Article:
Planning to do go to dinner and a movie? Eh, liven up your weekend plans (and possibly your love life?!) with some fun "crosstraining" -- go out dancing or take a dance class. We've talked about dancing as plyometrics crosstraining here in this post, and here. We like dancing, if you can't tell. Dancing and dance classes is not just a great cardio workout...it's actually fun! It can also be a great workout you and your significant other to do together. Especially if he/she isn't a runner and misses you for hours and hours when you're out running on the weekends. If you live in NYC, go to the monthly after work dance party The Get Down (left) with Tasha Blank, where you can dance for hours, stay sober and be home by 10:15pm. If you took a salsa dancing class, you can burn anywhere from 200 to 500 calories an hour, and your psoas and hip flexors might benefit from all the quick hip movements. And remember what it's like running from rock to rock during a trail race? Same movements, different location (and outfit). Get dancing.
Cardio Kickboxing is also a fun workout that will prep your legs for those steep, rocky technical trails while also burning fat and kicking your butt. Literally. We take Amira Lamb’s Cardio Kickboxing at NYSC (right) and it’s pretty much an hour of fast plyometrics - lots of jumps, kicks, bend downs, jump ups, skips, hops, steps and so on. The full body exercise of kickboxing works-out almost each upper and lower-body muscle group. In addition, your lungs get a great workout and the interval workout increases your VO2 max (read more about VO2 here the importance of VO2). An hour of cardio kickboxing also not only leaves you dripping sweat, but burning 300 to 800 calories. Kickboxing is a great (and fun) workout to boost endurance and get better on those rocky trails.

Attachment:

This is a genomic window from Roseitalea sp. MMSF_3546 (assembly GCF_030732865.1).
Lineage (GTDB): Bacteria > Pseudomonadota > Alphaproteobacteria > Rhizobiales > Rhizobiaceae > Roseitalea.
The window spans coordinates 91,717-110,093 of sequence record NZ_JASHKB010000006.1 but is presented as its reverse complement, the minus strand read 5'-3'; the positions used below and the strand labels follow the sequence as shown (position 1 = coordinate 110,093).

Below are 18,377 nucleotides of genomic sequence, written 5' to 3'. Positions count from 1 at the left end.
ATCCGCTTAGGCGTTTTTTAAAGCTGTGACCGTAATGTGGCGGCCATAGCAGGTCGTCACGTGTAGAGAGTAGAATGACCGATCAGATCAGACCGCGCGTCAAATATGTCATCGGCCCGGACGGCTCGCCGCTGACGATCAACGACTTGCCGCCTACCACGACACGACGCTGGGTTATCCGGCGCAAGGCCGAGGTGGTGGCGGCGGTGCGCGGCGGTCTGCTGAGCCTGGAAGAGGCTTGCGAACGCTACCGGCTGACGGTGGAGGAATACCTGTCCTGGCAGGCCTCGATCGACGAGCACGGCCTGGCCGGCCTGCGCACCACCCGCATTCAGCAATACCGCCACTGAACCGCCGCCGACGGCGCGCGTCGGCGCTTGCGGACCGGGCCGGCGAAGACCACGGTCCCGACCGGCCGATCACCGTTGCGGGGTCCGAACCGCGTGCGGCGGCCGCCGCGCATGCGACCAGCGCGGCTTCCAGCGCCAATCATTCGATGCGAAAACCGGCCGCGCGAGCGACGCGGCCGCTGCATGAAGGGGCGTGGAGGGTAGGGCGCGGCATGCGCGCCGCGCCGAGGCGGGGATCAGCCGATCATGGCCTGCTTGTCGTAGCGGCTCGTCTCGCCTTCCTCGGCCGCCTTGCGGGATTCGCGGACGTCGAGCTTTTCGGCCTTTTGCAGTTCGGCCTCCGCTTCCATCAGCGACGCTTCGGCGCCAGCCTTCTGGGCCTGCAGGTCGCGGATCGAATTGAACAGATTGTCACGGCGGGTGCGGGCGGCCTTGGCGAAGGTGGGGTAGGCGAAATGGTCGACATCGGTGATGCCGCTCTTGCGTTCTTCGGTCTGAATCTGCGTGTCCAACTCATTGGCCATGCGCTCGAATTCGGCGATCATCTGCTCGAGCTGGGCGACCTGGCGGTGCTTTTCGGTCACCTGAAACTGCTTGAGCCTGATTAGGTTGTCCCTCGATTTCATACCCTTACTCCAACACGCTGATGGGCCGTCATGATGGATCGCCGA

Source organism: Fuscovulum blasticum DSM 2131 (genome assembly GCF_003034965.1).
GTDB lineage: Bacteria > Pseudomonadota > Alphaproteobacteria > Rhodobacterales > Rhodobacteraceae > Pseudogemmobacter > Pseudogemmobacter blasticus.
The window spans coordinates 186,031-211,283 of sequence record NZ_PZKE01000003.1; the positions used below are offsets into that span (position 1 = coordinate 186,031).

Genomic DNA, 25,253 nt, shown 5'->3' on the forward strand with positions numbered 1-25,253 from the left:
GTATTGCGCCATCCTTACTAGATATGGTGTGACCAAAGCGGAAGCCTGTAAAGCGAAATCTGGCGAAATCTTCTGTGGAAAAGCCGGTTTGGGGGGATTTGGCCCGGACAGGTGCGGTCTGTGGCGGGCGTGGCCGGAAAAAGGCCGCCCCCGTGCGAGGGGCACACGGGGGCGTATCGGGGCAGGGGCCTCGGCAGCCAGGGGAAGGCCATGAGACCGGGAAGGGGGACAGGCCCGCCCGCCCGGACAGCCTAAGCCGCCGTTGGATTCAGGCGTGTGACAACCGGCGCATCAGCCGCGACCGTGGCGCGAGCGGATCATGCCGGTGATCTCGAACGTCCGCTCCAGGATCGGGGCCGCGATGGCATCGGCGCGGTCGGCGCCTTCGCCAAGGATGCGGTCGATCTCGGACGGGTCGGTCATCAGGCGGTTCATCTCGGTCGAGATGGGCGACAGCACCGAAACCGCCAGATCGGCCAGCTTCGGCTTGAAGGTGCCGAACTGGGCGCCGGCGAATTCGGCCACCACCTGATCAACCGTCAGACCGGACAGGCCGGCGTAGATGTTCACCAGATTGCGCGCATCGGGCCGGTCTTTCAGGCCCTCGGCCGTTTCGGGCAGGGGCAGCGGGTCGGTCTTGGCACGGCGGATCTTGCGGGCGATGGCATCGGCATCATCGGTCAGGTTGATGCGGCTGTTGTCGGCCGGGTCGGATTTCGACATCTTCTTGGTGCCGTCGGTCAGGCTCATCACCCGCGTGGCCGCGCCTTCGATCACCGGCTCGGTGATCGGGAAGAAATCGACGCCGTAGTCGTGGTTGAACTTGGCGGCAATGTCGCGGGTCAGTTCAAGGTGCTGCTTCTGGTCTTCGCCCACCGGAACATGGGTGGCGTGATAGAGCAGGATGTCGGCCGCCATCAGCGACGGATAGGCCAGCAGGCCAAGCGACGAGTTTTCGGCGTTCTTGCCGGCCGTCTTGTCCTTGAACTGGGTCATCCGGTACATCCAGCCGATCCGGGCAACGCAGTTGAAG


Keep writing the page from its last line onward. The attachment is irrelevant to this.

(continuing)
Have you ever tried boxing? Well, consider this your warning – don’t make any plans to do much of anything for a few days after your first boxing class. It is an amazing workout! Boxing works muscles you never knew you had – like these crazy small ones in the back and every little ab and oblique muscle that exists. It also gets you moving fast on your toes, forward and back, side to side. These are
Cross Country skiing
Sure most of you already know that cross country skiing is a great workout. Well, or at least it might feel like a great workout because many runners, at least here in NYC, only cross country ski 1-2 times a year at most. Regardless, it's a close workout...you just have to go a bit longer to equal a running workout. I.E. to get in about a ten-mile run, you have to ski for around two hours. But that's not a problem since it's beautiful outside, there's so much to explore, and you'd want at least a few hours to enjoy it. Results from this study suggest that cross-country skiing and running of the same duration and intensity at each session for 9-10 weeks improved equally the cardiorespiratory fitness of untrained middle-aged men. Hal Higdon's run training has some good suggestions on cross country skiing, including this how to get started skiing (for running) guide.
Haven't gone trail running yet? If not, you're missing out. Do yourself a huge favor and sign up for one of these #ECS races and get training!